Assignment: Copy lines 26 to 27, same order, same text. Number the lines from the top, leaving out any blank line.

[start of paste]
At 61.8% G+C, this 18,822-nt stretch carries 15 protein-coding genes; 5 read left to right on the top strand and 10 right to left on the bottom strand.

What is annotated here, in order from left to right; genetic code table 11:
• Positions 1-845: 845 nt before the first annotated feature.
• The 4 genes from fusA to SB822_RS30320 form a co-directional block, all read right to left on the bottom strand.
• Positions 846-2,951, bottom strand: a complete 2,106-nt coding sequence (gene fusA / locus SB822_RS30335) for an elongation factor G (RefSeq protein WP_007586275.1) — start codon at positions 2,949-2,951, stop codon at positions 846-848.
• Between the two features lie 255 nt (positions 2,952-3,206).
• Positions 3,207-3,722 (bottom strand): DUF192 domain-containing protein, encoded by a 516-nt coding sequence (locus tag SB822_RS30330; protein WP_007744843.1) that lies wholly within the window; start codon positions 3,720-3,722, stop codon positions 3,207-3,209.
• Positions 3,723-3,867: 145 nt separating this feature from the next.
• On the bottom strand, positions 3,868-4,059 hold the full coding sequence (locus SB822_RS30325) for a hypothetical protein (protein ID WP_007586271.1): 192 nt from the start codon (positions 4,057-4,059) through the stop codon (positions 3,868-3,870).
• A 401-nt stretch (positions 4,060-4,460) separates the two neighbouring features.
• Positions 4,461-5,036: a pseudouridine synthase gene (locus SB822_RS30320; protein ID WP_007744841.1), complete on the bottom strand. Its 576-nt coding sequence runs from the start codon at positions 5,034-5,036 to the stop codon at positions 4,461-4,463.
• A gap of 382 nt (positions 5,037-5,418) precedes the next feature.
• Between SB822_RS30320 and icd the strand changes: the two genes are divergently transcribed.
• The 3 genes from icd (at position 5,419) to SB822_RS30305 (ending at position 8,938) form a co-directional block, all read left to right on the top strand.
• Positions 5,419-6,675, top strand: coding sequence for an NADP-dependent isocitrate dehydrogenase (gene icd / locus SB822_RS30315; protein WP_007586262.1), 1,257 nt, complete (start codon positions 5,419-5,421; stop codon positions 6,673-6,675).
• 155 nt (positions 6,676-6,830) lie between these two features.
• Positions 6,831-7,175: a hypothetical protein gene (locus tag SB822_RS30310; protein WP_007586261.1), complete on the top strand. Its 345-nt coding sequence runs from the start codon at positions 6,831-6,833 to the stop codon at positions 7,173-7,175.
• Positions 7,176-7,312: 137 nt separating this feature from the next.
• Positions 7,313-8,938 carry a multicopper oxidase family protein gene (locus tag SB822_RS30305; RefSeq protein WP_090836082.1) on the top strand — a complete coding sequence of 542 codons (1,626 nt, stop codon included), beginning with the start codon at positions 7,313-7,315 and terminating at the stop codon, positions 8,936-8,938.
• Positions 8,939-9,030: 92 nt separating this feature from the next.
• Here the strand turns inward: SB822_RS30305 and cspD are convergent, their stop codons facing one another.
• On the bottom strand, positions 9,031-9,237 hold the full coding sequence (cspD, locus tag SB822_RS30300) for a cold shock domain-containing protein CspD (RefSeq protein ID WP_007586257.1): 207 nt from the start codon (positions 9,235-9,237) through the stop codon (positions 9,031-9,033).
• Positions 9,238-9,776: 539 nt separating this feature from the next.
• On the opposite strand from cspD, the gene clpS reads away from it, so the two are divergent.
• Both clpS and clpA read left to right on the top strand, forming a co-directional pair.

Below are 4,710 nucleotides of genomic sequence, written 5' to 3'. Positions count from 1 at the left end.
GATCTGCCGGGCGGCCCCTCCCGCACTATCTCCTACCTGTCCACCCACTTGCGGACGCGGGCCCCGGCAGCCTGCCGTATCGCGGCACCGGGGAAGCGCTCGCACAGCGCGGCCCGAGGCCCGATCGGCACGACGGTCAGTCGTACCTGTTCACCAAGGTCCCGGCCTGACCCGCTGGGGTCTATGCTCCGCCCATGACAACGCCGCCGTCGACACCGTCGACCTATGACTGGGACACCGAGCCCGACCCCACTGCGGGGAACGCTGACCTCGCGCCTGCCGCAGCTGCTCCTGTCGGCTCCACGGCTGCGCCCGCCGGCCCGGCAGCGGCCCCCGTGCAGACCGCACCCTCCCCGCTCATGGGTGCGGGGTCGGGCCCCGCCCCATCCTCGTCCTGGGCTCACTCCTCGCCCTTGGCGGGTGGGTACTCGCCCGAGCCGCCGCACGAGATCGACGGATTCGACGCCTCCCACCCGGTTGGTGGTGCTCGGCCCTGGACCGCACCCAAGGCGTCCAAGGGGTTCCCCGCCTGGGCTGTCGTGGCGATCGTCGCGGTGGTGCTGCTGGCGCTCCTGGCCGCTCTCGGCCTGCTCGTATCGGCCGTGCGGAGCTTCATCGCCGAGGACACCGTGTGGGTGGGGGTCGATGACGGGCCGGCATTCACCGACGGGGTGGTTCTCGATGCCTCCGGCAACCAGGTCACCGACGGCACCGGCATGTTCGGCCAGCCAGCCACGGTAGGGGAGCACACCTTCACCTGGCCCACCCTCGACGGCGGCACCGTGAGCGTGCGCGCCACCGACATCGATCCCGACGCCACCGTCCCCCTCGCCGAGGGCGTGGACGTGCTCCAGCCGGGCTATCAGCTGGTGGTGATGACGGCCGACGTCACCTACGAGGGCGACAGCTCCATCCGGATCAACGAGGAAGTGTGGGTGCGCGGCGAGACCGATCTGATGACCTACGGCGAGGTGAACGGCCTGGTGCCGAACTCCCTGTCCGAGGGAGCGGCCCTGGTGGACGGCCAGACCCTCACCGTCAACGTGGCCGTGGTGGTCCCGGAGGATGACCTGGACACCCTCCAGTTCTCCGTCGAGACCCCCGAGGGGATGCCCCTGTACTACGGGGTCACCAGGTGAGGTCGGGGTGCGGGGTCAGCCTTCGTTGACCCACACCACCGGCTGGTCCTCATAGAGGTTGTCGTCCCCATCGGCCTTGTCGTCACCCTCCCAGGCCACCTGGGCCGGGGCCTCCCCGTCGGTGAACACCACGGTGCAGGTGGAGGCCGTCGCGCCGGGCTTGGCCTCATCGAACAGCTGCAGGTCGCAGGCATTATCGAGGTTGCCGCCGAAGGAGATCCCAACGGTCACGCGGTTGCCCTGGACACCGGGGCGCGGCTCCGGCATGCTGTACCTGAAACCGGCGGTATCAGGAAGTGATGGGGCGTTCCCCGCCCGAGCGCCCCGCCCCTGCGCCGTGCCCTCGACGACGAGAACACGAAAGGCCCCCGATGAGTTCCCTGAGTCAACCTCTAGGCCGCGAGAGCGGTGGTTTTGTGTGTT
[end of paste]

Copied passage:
Below are 4,710 nucleotides of genomic sequence, written 5' to 3'. Positions count from 1 at the left end.
GATCTGCCGGGCGGCCCCTCCCGCACTATCTCCTACCTGTCCACCCACTTGCGGACGCGGGCCCCGGCAGCCTGCCGTATCGCGGCACCGGGGAAGCGCTCGCACAGCGCGGCCCGAGGCCCGATCGGCACGACGGTCAGTCGTACCTGTTCACCAAGGTCCCGGCCTGACCCGCTGGGGTCTATGCTCCGCCCATGACAACGCCGCCGTCGACACCGTCGACCTATGACTGGGACACCGAGCCCGACCCCACTGCGGGGAACGCTGACCTCGCGCCTGCCGCAGCTGCTCCTGTCGGCTCCACGGCTGCGCCCGCCGGCCCGGCAGCGGCCCCCGTGCAGACCGCACCCTCCCCGCTCATGGGTGCGGGGTCGGGCCCCGCCCCATCCTCGTCCTGGGCTCACTCCTCGCCCTTGGCGGGTGGGTACTCGCCCGAGCCGCCGCACGAGATCGACGGATTCGACGCCTCCCACCCGGTTGGTGGTGCTCGGCCCTGGACCGCACCCAAGGCGTCCAAGGGGTTCCCCGCCTGGGCTGTCGTGGCGATCGTCGCGGTGGTGCTGCTGGCGCTCCTGGCCGCTCTCGGCCTGCTCGTATCGGCCGTGCGGAGCTTCATCGCCGAGGACACCGTGTGGGTGGGGGTCGATGACGGGCCGGCATTCACCGACGGGGTGGTTCTCGATGCCTCCGGCAACCAGGTCACCGACGGCACCGGCATGTTCGGCCAGCCAGCCACGGTAGGGGAGCACACCTTCACCTGGCCCACCCTCGACGGCGGCACCGTGAGCGTGCGCGCCACCGACATCGATCCCGACGCCACCGTCCCCCTCGCCGAGGGCGTGGACGTGCTCCAGCCGGGCTATCAGCTGGTGGTGATGACGGCCGACGTCACCTACGAGGGCGACAGCTCCATCCGGATCAACGAGGAAGTGTGGGTGCGCGGCGAGACCGATCTGATGACCTACGGCGAGGTGAACGGCCTGGTGCCGAACTCCCTGTCCGAGGGAGCGGCCCTGGTGGACGGCCAGACCCTCACCGTCAACGTGGCCGTGGTGGTCCCGGAGGATGACCTGGACACCCTCCAGTTCTCCGTCGAGACCCCCGAGGGGATGCCCCTGTACTACGGGGTCACCAGGTGAGGTCGGGGTGCGGGGTCAGCCTTCGTTGACCCACACCACCGGCTGGTCCTCATAGAGGTTGTCGTCCCCATCGGCCTTGTCGTCACCCTCCCAGGCCACCTGGGCCGGGGCCTCCCCGTCGGTGAACACCACGGTGCAGGTGGAGGCCGTCGCGCCGGGCTTGGCCTCATCGAACAGCTGCAGGTCGCAGGCATTATCGAGGTTGCCGCCGAAGGAGATCCCAACGGTCACGCGGTTGCCCTGGACACCGGGGCGCGGCTCCGGCATGCTGTACCTGAAACCGGCGGTATCAGGAAGTGATGGGGCGTTCCCCGCCCGAGCGCCCCGCCCCTGCGCCGTGCCCTCGACGACGAGAACACGAAAGGCCCCCGATGAGTTCCCTGAGTCAACCTCTAGGCCGCGAGAGCGGTGGTTTTGTGTGTT